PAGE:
Assyria was a civilization centered on the Upper Tigris river, in Mesopotamia (Iraq), that came to rule regional empires a number of times in history. It was named for its original capital, the ancient city of Assur (Akkadian: 𒀸𒋗𒁺 𐎹 Aššūrāyu; Arabic: أشور Aššûr; Hebrew: אַשּׁוּר Aššûr, Aramaic: ܐܫܘܪ Ašur, ܐܬܘܪ Atur). The term Assyria can also refer to the geographic region or heartland where these empires were centered.
During the Old Assyrian period (20th to 15th c. BCE), Assur controlled much of Upper Mesopotamia. In the Middle Assyrian period (15th to 10th c. BCE), its influence waned and was subsequently regained in a series of conquests. The Neo-Assyrian Empire of the Early Iron Age (911 – 612 BCE) expanded further, and under Ashurbanipal (r. 668 – 627 BCE) for a few decades controlled all of the Fertile Crescent, as well as Egypt, before succumbing to Neo-Babylonian and Median expansion, which were in turn conquered by the Persian Empire.
The earliest neolithic site in Assyria is at Tell Hassuna, the center of the Hassuna culture in Iraq. Of the early history of the kingdom of Assyria, little is positively known. According to some Judaeo-Christian traditions, the city of Ashur (also spelled Assur or Aššur) was founded by Ashur the son of Shem, who was deified by later generations as the city's patron god. The upper Tigris River valley seems to have been ruled by Sumer, Akkad, and northern Babylonia in its earliest stages. The Akkadian Empire of Sargon the Great claimed to encompass the surrounding "four quarters"; the regions north of the Akkadian homeland had been known as Subartu. It was destroyed by barbarian Gutian people in the Gutian period, then rebuilt, and ended up being governed as part of the Empire of the 3rd dynasty of Ur.
Old Assyrian city-states and kingdomsEdit
The first inscriptions of Assyrian rulers appear after 2000 BC. Assyria then consisted of a number of city states and small Semitic kingdoms. The foundation of the Assyrian monarchy was traditionally ascribed to Zulilu, who is said to have lived after Bel-kap-kapu (Bel-kapkapi or Belkabi, ca. 1900 BC), the ancestor of Shalmaneser I.
City state of AshurEdit
The city-state of Ashur had extensive contact with cities on the Anatolian plateau. The Assyrians established "merchant colonies" in Cappadocia, e.g., at Kanesh (modern Kültepe) circa 1920 BC – 1840 BC and 1798 BC – 1740 BC. These colonies, called karum, the Akkadian word for 'port', were attached to Anatolian cities, but physically separate, and had special tax status. They must have arisen from a long tradition of trade between Ashur and the Anatolian cities, but no archaeological or written records show this. The trade consisted of metal (perhaps lead or tin; the terminology here is not entirely clear) and textiles from Assyria, that were traded for precious metals in Anatolia.
Like many commercial city-states in history, Assur was to a great extent an oligarchy rather than a monarchy. Authority was considered to lie with "the City", and the polity had three main centres of power — an assembly of elders, a hereditary ruler, and an eponym. The ruler presided over the assembly and carried out its decisions. He was not referred to with the usual Akkadian term for "king", šarrum; that was instead reserved for the city's patron deity Assur, of whom the ruler was the high priest. The ruler himself was only designated as "the steward of Assur" (iššiak Assur), where the term for steward is a borrowing from Sumerian ensi(k). The third centre of power was the eponym (limmum), who gave the year his name, similarly to the archons and consuls of Classical Antiquity. He was annually elected by lot and was responsible for the economic administration of the city, which included the power to detain people and confiscate property. The institution of the eponym as well as the formula iššiak Assur lingered on as ceremonial vestiges of this early system throughout the history of the Assyrian monarchy.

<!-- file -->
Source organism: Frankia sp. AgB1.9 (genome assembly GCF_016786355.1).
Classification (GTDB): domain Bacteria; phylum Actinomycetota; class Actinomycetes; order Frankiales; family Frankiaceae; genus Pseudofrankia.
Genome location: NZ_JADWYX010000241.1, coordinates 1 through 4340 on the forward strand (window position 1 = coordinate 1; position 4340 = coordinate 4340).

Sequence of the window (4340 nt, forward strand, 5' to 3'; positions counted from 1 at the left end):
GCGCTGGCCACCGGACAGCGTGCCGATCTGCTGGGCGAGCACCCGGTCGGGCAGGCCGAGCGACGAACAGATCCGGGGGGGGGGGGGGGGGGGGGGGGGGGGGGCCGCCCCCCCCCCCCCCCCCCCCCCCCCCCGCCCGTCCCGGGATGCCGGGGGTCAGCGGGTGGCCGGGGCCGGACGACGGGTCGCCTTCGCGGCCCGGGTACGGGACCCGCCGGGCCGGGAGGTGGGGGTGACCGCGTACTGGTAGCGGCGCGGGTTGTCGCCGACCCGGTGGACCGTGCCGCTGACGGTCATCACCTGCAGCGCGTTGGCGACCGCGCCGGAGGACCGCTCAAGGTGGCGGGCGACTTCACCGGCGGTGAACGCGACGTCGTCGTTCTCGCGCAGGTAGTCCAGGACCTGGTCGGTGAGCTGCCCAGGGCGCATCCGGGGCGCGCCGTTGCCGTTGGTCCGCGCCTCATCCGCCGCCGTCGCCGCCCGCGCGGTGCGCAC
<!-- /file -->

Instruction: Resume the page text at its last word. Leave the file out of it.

Kingdom of Shamshi-Adad IEdit
The city of Ashur was conquered by Shamshi-Adad I (1813 BC – 1791 BC) in the expansion of Amorite tribes from the Khabur river delta. He put his son Ishme-Dagan on the throne of a nearby city, Ekallatum, and allowed the former Anatolian trade to continue. Shamshi-Adad I also conquered the kingdom of Mari on the Euphrates putting another of his sons, Yasmah-Adad on the throne there. Shamshi-Adad's kingdom now encompassed the whole of northern Mesopotamia. He himself resided in a new capital city founded in the Khabur valley, called Shubat-Enlil.
Ishme-Dagan inherited the kingdom, but Yasmah-Adad was overthrown, and Mari was lost. The new king of Mari allied himself with Hammurabi of Babylon. Assyria now faced the rising power of Babylon in the south. Ishme-Dagan responded by making an alliance with the enemies of Babylon, and the power struggle continued for decades.
Assyria reduced to vassal statesEdit
Hammurabi eventually prevailed over Ishme-Dagan, and conquered Ashur for Babylon. With Hammurabi, the various karum in Anatolia ceased trade activity — probably because the goods of Assyria were now being traded with the Babylonians' partners. Assyria was ruled by vassal kings dependent on the Babylonians for a century. After Babylon fell to the Kassites, the Hurrians dominated the northern region, including Assur.
There are dozens of Mesopotamian cuneiform texts from this period, with precise observations of solar and lunar eclipses, that have been used as 'anchors' in the various attempts to define the chronology of Babylonia and Assyria for the early second millennium, i.e., the "high", "middle", and "low" chronologies.
Middle Assyrian periodEdit